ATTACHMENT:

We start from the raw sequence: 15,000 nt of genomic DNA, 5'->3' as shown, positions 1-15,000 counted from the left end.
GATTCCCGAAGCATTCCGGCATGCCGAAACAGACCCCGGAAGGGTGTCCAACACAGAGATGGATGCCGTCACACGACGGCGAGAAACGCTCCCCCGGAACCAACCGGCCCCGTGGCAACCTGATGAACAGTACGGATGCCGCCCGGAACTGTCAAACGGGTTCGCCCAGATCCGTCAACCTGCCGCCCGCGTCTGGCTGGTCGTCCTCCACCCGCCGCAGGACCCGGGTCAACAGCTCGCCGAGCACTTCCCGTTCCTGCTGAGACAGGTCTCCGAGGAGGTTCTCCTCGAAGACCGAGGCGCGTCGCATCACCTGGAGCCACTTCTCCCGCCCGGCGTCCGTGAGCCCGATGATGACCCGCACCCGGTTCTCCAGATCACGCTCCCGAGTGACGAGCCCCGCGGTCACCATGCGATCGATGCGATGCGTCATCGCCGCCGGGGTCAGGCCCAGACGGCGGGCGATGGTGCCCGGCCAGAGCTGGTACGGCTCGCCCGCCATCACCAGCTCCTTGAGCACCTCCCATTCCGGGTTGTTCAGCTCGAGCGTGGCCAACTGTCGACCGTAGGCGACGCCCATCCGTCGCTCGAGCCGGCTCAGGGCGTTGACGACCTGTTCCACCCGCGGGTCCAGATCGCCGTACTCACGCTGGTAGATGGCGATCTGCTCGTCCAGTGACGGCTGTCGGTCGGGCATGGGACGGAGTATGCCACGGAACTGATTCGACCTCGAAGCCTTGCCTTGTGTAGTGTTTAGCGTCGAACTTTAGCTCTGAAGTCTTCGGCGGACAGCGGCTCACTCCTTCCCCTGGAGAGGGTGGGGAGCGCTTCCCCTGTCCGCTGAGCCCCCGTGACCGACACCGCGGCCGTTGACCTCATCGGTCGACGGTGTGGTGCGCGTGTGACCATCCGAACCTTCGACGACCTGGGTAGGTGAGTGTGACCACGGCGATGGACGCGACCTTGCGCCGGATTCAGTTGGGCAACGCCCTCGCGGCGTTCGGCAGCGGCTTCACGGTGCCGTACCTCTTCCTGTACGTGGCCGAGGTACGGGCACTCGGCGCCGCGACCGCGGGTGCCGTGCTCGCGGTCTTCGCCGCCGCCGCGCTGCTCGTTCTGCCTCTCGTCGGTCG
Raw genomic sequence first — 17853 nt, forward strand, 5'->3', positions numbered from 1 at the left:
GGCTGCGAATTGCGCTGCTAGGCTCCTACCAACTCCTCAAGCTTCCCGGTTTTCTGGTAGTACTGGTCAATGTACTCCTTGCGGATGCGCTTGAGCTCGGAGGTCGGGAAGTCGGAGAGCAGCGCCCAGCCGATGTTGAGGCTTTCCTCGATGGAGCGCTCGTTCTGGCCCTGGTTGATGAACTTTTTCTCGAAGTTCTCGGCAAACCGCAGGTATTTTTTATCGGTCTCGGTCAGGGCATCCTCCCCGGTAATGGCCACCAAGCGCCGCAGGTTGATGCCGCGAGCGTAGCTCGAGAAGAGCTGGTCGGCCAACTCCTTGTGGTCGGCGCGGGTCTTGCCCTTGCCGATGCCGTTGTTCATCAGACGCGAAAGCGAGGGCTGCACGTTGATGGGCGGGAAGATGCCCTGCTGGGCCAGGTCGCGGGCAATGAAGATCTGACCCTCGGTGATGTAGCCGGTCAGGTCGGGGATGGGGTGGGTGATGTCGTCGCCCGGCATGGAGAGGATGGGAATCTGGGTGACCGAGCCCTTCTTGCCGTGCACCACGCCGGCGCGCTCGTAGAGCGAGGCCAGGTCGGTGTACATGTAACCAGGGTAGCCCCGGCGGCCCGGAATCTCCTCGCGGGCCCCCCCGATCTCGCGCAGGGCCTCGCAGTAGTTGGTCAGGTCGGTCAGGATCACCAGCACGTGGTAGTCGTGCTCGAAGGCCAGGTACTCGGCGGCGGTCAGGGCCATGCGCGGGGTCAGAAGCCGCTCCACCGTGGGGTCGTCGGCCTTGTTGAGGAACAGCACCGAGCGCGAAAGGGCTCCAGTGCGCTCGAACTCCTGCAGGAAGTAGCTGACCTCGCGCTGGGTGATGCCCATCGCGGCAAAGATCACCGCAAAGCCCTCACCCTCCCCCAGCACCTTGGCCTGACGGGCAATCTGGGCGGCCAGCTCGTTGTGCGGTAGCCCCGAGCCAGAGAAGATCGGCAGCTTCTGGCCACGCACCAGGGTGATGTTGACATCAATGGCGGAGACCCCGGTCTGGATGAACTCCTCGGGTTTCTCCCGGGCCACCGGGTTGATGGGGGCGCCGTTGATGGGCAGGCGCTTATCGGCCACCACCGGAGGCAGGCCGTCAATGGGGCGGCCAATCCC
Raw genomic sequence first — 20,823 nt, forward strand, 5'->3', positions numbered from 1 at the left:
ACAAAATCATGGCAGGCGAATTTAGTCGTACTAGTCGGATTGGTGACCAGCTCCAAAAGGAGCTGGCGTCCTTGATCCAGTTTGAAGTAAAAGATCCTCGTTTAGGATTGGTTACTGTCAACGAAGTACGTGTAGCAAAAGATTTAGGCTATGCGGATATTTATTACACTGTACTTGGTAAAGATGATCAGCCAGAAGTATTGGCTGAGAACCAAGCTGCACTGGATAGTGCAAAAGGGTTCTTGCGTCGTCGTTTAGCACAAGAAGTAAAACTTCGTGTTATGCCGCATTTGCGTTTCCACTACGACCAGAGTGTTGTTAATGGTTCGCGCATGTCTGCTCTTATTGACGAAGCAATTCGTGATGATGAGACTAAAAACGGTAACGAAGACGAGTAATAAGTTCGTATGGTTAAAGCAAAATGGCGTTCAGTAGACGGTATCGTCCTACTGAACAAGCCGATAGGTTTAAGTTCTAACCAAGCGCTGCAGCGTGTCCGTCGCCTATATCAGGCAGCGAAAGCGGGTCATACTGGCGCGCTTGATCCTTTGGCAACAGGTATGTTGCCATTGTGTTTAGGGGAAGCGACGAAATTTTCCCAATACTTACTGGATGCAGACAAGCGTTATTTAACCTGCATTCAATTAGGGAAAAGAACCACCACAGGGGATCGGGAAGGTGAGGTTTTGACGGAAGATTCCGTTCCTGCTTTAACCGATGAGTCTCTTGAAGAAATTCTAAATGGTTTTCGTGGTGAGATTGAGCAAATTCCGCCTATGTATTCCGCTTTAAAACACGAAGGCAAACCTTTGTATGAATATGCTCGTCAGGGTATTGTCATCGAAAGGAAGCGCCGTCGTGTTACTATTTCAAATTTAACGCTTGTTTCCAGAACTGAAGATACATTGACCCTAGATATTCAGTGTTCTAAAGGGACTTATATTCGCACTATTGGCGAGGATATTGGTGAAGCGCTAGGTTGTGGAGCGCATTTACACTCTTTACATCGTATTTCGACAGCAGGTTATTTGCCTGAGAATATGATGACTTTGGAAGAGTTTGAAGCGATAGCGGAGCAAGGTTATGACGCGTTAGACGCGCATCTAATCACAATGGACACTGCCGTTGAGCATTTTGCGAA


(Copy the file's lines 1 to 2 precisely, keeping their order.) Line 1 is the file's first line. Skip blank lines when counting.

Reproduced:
We start from the raw sequence: 15,000 nt of genomic DNA, 5'->3' as shown, positions 1-15,000 counted from the left end.
GATTCCCGAAGCATTCCGGCATGCCGAAACAGACCCCGGAAGGGTGTCCAACACAGAGATGGATGCCGTCACACGACGGCGAGAAACGCTCCCCCGGAACCAACCGGCCCCGTGGCAACCTGATGAACAGTACGGATGCCGCCCGGAACTGTCAAACGGGTTCGCCCAGATCCGTCAACCTGCCGCCCGCGTCTGGCTGGTCGTCCTCCACCCGCCGCAGGACCCGGGTCAACAGCTCGCCGAGCACTTCCCGTTCCTGCTGAGACAGGTCTCCGAGGAGGTTCTCCTCGAAGACCGAGGCGCGTCGCATCACCTGGAGCCACTTCTCCCGCCCGGCGTCCGTGAGCCCGATGATGACCCGCACCCGGTTCTCCAGATCACGCTCCCGAGTGACGAGCCCCGCGGTCACCATGCGATCGATGCGATGCGTCATCGCCGCCGGGGTCAGGCCCAGACGGCGGGCGATGGTGCCCGGCCAGAGCTGGTACGGCTCGCCCGCCATCACCAGCTCCTTGAGCACCTCCCATTCCGGGTTGTTCAGCTCGAGCGTGGCCAACTGTCGACCGTAGGCGACGCCCATCCGTCGCTCGAGCCGGCTCAGGGCGTTGACGACCTGTTCCACCCGCGGGTCCAGATCGCCGTACTCACGCTGGTAGATGGCGATCTGCTCGTCCAGTGACGGCTGTCGGTCGGGCATGGGACGGAGTATGCCACGGAACTGATTCGACCTCGAAGCCTTGCCTTGTGTAGTGTTTAGCGTCGAACTTTAGCTCTGAAGTCTTCGGCGGACAGCGGCTCACTCCTTCCCCTGGAGAGGGTGGGGAGCGCTTCCCCTGTCCGCTGAGCCCCCGTGACCGACACCGCGGCCGTTGACCTCATCGGTCGACGGTGTGGTGCGCGTGTGACCATCCGAACCTTCGACGACCTGGGTAGGTGAGTGTGACCACGGCGATGGACGCGACCTTGCGCCGGATTCAGTTGGGCAACGCCCTCGCGGCGTTCGGCAGCGGCTTCACGGTGCCGTACCTCTTCCTGTACGTGGCCGAGGTACGGGCACTCGGCGCCGCGACCGCGGGTGCCGTGCTCGCGGTCTTCGCCGCCGCCGCGCTGCTCGTTCTGCCTCTCGTCGGTCG